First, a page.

DHAKA, Bangladesh — Thousands of workers demanding higher pay hurled rocks and sticks at clothing factories and clashed with police, who used tear gas against them Monday, bringing fresh scrutiny to working conditions in Bangladesh’s garment industry. At least 30 people were reported wounded.
The South Asian nation has seen three weeks of bloody political protests, and the demonstrations by garment workers only added to the chaos.
A government-appointed panel voted last week to raise the minimum wage for millions of garment workers to $66.25 a month — a 77 percent increase but still the lowest minimum wage in the world. The workers have rejected the proposal, demanding$100 instead.
Factory owners have not endorsed it either and argue that the proposed wage for an unskilled newcomer would increase their production cost significantly and destroy the industry in a fiercely competitive global market.
Bangladesh, which is the world’s second-largest garment manufacturing country, after China, earns more than $20 billion a year from garment exports, mainly to the United States and Europe. The sector employs about 4 million workers, mostly women.
The Ministry of Labor would still have to approve the proposed amount to make it a law.
Bangladesh’s garment industry has come under scrutiny for its often harsh and unsafe conditions since the collapse of a factory killed more than 1,100 people in April. In another horrific case, a fire last November killed 112 workers.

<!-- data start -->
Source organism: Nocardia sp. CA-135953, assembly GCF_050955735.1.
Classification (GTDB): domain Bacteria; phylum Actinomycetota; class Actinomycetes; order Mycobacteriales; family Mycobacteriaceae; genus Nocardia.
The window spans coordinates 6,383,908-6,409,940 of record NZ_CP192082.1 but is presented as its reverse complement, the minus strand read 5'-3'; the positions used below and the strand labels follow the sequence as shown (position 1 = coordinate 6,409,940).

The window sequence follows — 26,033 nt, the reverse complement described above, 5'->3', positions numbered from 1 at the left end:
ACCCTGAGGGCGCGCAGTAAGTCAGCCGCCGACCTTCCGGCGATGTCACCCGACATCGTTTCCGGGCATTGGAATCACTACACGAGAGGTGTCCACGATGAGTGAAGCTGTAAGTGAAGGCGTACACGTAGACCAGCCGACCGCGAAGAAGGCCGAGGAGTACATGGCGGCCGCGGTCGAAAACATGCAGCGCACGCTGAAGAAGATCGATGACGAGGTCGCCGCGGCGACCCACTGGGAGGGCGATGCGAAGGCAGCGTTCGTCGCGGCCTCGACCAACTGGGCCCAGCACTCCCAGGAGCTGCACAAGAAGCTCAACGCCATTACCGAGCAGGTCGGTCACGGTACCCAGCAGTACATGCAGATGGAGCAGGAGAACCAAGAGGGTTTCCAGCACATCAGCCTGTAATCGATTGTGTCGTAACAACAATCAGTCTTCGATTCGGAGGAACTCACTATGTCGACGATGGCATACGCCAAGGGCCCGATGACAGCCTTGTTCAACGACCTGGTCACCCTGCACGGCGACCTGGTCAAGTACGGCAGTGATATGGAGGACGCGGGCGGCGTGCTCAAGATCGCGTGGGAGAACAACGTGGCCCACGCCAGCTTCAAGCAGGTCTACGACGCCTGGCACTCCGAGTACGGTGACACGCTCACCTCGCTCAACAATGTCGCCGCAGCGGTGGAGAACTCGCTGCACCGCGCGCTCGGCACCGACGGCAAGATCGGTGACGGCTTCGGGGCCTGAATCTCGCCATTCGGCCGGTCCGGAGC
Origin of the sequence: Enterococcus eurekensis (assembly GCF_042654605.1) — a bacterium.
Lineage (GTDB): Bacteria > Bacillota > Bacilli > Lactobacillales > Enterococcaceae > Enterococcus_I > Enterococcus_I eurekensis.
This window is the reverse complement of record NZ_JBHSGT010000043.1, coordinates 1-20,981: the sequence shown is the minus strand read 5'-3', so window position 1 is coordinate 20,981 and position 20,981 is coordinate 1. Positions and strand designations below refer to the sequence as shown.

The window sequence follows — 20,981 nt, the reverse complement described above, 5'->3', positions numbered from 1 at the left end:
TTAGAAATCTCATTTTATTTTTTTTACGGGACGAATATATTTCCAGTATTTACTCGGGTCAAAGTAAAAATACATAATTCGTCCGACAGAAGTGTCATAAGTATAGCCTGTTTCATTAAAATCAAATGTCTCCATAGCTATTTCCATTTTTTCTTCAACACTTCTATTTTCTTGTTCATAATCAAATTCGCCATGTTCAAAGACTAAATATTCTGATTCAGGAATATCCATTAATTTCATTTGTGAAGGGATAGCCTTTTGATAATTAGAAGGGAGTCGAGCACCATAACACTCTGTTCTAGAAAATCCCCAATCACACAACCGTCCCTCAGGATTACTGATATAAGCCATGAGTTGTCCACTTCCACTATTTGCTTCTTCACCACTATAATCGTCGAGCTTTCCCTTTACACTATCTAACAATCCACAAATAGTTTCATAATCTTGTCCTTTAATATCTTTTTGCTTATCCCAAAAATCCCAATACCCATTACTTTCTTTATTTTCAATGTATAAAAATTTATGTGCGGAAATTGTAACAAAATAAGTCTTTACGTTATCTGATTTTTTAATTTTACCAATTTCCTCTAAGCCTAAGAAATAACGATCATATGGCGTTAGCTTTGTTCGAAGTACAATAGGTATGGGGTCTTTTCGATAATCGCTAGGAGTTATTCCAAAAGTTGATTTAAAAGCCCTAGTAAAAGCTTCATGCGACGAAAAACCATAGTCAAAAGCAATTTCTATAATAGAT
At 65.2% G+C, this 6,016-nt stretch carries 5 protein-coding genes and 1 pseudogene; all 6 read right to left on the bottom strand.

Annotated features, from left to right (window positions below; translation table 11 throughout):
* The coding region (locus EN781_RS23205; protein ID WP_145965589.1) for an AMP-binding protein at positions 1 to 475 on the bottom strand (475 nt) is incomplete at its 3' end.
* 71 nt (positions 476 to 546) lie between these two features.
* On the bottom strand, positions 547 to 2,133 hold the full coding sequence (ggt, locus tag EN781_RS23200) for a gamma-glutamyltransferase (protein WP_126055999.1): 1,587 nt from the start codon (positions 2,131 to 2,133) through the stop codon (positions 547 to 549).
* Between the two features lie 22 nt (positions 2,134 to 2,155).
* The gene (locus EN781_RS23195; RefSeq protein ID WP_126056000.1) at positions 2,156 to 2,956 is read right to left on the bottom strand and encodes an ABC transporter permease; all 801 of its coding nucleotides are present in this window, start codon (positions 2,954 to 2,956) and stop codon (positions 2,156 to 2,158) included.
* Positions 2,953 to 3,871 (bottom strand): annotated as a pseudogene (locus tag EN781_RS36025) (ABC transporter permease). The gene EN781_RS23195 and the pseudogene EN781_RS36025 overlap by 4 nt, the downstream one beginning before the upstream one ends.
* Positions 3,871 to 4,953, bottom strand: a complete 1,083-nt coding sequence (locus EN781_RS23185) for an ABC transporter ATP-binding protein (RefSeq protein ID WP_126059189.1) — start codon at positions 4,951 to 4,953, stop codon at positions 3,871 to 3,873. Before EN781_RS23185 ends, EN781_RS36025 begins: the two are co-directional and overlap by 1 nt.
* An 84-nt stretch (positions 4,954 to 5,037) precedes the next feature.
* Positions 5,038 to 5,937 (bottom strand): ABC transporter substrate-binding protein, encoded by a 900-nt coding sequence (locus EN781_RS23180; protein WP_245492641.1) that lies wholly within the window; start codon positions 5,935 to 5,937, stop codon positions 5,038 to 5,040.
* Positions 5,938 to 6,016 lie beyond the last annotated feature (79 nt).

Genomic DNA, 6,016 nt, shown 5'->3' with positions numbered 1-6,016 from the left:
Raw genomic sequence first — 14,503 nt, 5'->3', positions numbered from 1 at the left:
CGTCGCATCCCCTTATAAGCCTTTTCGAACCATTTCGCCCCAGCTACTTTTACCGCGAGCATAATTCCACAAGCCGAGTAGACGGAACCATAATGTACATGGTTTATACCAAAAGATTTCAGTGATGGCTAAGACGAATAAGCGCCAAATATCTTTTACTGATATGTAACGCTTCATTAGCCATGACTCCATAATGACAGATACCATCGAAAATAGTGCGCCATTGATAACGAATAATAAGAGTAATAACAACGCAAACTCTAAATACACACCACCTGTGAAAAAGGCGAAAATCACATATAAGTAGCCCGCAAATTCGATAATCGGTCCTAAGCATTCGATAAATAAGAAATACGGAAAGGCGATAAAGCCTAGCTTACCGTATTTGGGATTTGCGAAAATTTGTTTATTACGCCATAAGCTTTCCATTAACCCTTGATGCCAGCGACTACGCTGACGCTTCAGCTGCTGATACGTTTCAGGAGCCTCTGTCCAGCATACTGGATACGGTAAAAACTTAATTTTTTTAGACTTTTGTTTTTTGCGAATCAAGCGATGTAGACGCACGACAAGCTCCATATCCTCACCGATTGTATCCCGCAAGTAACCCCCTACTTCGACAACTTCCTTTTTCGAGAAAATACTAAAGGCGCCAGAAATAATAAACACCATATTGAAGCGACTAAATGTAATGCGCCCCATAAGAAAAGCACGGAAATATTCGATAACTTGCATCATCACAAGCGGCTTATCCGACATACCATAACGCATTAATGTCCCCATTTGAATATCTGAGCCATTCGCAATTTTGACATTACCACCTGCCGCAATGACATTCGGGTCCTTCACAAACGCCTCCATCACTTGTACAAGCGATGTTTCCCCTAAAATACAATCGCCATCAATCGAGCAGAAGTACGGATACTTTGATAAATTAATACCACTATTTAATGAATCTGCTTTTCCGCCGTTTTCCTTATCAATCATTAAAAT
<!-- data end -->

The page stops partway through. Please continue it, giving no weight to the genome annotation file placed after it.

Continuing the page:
Mustafizur Rahman, director of the Industrial Police, said thousands protested and at least 100 factories were closed Monday in the Ashulia and Savar areas to avoid further violence after the clash started in the morning.
Rahman would not say if there were any injuries, but Somoy TV station said up to 30 people were injured.
‘‘The situation is under control now, but there is no chance to resume work in factories today [Monday],’’ he said. ‘‘We have remained alert.’’
Another top police official of the Dhaka district told the Associated Press by phone that they called in paramilitary border guards to aid police in the troubled areas as part of heightened security. The official spoke on condition of anonymity for safety reasons.
Monday’s chaos came amid a nationwide general strike enforced by the main opposition Bangladesh Nationalist Party and 17 allies to demand a caretaker government with people from outside political parties to oversee national elections due by early January.
Monday was the second day of an 84-hour general strike that ends Wednesday.